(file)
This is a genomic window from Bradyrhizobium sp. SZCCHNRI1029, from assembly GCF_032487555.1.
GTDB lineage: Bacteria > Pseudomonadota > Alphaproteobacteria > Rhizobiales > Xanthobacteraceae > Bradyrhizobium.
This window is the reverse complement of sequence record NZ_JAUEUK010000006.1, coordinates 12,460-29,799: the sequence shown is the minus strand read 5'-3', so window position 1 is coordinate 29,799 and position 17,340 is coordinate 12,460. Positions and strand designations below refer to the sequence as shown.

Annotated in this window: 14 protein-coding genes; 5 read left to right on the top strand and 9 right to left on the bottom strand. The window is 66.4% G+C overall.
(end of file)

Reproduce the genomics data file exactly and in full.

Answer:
This is a genomic window from Bradyrhizobium sp. SZCCHNRI1029, from assembly GCF_032487555.1.
GTDB lineage: Bacteria > Pseudomonadota > Alphaproteobacteria > Rhizobiales > Xanthobacteraceae > Bradyrhizobium.
This window is the reverse complement of sequence record NZ_JAUEUK010000006.1, coordinates 12,460-29,799: the sequence shown is the minus strand read 5'-3', so window position 1 is coordinate 29,799 and position 17,340 is coordinate 12,460. Positions and strand designations below refer to the sequence as shown.

Annotated in this window: 14 protein-coding genes; 5 read left to right on the top strand and 9 right to left on the bottom strand. The window is 66.4% G+C overall.